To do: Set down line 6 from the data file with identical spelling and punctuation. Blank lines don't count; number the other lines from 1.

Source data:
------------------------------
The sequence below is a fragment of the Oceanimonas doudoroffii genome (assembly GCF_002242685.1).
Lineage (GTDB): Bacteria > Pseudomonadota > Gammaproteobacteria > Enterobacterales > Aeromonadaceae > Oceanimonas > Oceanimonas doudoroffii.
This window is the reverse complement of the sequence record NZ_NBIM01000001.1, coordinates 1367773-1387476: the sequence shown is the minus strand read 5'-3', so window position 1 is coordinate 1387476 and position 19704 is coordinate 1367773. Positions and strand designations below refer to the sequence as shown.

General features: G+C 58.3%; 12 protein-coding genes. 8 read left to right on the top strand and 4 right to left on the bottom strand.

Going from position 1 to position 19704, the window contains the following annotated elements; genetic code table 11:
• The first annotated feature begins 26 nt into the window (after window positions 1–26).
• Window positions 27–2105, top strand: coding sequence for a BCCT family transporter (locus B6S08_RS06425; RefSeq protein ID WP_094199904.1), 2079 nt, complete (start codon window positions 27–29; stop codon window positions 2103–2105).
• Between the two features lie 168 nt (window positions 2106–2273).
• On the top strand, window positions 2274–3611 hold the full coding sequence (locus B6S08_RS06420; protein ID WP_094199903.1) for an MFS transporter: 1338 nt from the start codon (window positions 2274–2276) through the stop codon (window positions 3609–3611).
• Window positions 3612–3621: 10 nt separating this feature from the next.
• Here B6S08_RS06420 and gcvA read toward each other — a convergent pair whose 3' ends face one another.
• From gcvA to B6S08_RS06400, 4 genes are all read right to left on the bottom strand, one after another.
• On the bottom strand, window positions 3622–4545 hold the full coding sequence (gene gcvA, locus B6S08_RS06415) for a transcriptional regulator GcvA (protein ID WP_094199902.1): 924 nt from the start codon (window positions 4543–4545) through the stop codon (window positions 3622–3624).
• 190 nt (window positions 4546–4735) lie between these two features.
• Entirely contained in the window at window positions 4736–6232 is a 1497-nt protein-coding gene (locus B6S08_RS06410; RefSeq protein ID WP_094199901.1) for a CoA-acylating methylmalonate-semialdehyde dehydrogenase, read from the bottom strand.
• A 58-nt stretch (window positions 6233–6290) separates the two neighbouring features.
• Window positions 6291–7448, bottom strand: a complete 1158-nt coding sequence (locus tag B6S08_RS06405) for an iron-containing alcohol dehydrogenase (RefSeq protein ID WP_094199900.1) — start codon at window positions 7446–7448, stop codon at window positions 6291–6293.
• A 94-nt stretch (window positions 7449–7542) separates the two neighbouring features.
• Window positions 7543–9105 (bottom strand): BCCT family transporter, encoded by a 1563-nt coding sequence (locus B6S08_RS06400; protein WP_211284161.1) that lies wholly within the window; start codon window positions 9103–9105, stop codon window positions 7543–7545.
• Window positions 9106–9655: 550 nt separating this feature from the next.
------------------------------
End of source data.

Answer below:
• The first annotated feature begins 26 nt into the window (after window positions 1–26).